Last year I froze it in ice-cube trays then put these in freezer bags but this go around I put it in canning jars.  To prevent browning I topped it up with more olive oil then put the half filled jars in the freezer.  It’s important to freeze pesto and NOT to can it.  There is a risk of botulism with canned pesto.

Yup, pesto on toast


Shelled acorns. Most are good but some have bad spots that need to be cut out.

The acorns are ripe! They look a bit smaller than usual to me this year. Maybe the dry, hot weather? Check them over carefully to get good ones.

So how do you get the good ones?  You are looking for nuts that aren’t super bitter, don’t have a lot of worm holes in them and are a light color without cracks.  You can also float them in water and the good ones should sink.  Do be absolutely sure that the tree has not been sprayed with any pesticides.  Oaks can be sprayed with long acting chemicals to reduce aphids; when in doubt ask!

What makes acorns bitter is tannic acid and some varieties have more than others.  If you want to use the acorns as a mordant for wool or for dying then the really bitter ones are perfect.  If you are looking to eat them then taste test until you find a milder variety.  In the white oak family, the Live Oak’s, (Quercus virginiana), acorns are among the mildest one can collect.

Pick the acorns when they are brown.

Some linguistic fun:   The English word “oak” is some 1,260 years old. In German it was “eih” ending up “eiche” The Dutch extended it to “eychen” or ” eychenboom.”

Acorns are quite nutritious. The nutritional breakdown of acorns is 50.4% carbohydrates, 34.7% water, 4.7% fat, 4.4.% protein, 4.2% fiber, 1.6% ash. A pound of shelled acorns provide 1,265 calories, a 100 grams (3.5 ounces) has 500 calories and 30 grams of oil.

The first part of processing is shelling. Wear gloves to avoid staining your hands. It can be a bit of a task to get the shells off but letting them dry a bit or freezing them first can help to loosen the covering.

To rid the acorns of tannic acid Native Americans would put them in baskets in streams.  My version is to put them in a pillow case in the top part of the toilet tank.  It sounds gross but the water in the tank is clean. It can stain the bowl a bit but hey, it’s the only running water I have.  After a week in the tank you can put them in a 350 degree oven and roast them for an hour.  Once they are dried out I grind them to flour in a food processor then ziplock them and put them in the freezer to be added to foods later.

Roasted, leached acorns

Here are some recipes:

Apache acorn cakes:

  • 1 cup acorn meal, ground fine
  • 1 cup cornmeal
  • ¼ cup honey
  • pinch of salt

Mix together and fry on a greased griddle until done.

Acorn Stew

  • 1 lb stewing beef
  • 1/2 C finely ground acorn meal (tannin removed)
  • Salt and pepper to taste

Place beef in heavy pan and add water to cover. Cover with lid and simmer until very tender. Return meat to the liquid. Stir in the acorn meal. Heat until thickened and serve.

If you find a good recipe please share!

Let’s Get Hoppy

Almost ripe!

Almost ripe!

What to do with those hop cones ripening on your vine?  Making beer is the first thing that comes to people’s minds as this plant is what gives brews their distinctive bitter flavor but there’s a lot more you can do!

What exactly is hops?

  • Hops are hardy perennials that can grow up to 26 feet in a season.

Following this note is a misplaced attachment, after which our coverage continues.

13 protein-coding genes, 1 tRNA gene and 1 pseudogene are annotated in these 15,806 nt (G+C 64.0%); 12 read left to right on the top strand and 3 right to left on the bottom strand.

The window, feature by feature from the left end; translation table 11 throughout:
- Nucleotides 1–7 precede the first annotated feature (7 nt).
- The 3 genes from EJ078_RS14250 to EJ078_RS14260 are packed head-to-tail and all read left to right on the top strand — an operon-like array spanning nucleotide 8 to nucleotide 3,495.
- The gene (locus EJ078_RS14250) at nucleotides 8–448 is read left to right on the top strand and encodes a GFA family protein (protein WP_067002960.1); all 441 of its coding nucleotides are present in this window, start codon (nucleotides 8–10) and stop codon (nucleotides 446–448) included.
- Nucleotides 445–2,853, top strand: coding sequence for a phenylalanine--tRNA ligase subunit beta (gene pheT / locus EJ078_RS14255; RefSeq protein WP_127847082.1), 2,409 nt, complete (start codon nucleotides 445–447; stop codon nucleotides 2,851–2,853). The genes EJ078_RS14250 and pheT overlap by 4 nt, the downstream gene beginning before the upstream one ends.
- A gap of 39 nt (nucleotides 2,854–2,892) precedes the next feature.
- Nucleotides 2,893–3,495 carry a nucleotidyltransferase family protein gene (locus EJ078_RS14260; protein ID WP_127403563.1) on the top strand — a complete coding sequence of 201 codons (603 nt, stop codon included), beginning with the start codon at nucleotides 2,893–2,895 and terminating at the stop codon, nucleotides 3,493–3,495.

• The name hop comes from the Anglo-Saxon hoppan, to climb.
  • Female hops (Humulus lupulus) bear cone shaped flowers, also called strobiles.  When ready to harvest these are yellowish green, papery to the touch and have a strong smell.  Pick the cones and dry them until they snap when bent in half and shatter.  For storage put them into freezer bags and freeze until used.
  • The bittering agent in the cones is called lupulin.
  • Hops grows best at 38 to 51 degrees latitude which is why 75% of the crop is grown in eastern Washington.

Be careful where you situate this plant.  I happily planted my variegated variety to tastefully cover an archway only to discover that contact with the trailing branches makes me itch like crazy. In addition to climbing high, the roots go very deep so make sure that wherever you plant it you want it to stay because eradicating it can be very difficult – from a now wary hops planter.

Drying for pillow making.

Drying for pillow making.

How to Use Hops

  • The most common use today is in brewing beer where the cones impart a bitter flavor and potentially inhibit the growth of undesired yeast during brewing.
  • The young shoots can be eaten like asparagus in the spring.  (This can also be a good way to keep this rambunctious plant under control in a small garden.)
  • The leaves and flowers can be used to make a delicate light brown dye.
  • A pillow made of the dried cones is said to promote sleep.
  • A tincture of the cones is used in herbal medicine to reduce anxiety and promote sleep.  (As dosage can vary depending on growing conditions only take hops internally when prescribed and prepared by someone who is well versed in their use.)

How do you use this versatile plant?  I would love to hear!


Cider Pressing

This year we had a record number of apples. What to do? Make cider of course!

I called City Fruit and rented their great press for a few days. We drank some of the cider then decided to ferment the rest. I’ll let you know how it goes.

First we chopped up the apples and cut out the brown pieces.

First we chopped up the apples and cut out the brown pieces.

Next they went into the chopper.

Next they went into the chopper.

The pulp goes into the bucket to be pressed.

The pulp goes into the bucket to be pressed.

Sweet and tangy cider!

Sweet and tangy cider!

Dill Pickles

My family loves pickles. We like them with bowls of steaming brown rice, on fresh crusty bread and sometime just straight up from the jar. They are easy to make and full of healthful probiotics.


  • 1/4 cup pickling salt
  • 2 quarts water
  • 1.5 pounds pickling cucumbers
  • 1/2 T red pepper flakes
  • 2 cloves garlic
  • 1/2 t dill seed
  • 1/2 t coriander seed
  • 1 t mustard seed
  • 1 bunch fresh dill
  • Several fresh grape leaves (to promote crispness)


Make the brine solution by combining the salt and water and stirring until the salt is dissolved.

Put the spices and grape leaves in the bottom of a crock or jar.

Rinse the cucumbers and cut off the blossom end, (to prevent soft pickles). Pack the cukes into the container and cover the contents completely with brine solution. Weight the cukes to be sure they are submerged in the liquid. Anything not covered by brine could rot.

Check in a few days and skim off any scum. Begin tasting your pickles; if you like half sours then they need to ferment about 4 days, for full sours one to two weeks is usually needed. The liquid will turn from clear to cloudy and may fizz.

Place in the fridge when done to slow fermentation. Enjoy!!!


Fresh dill, garlic, mustard seed, grape leaves, salt, coriander, dill seed


Wash cucumbers and trim off blossom end.


Put herbs and spices in bottom of jar.

Pack cucumbers in tightly and fill with brine.

Pack cucumbers in tightly and fill with brine.

Add rock or bag filled with brine to weight down contents.

Add rock or bag filled with brine to weight down contents.

Finished pickles!

Finished pickles!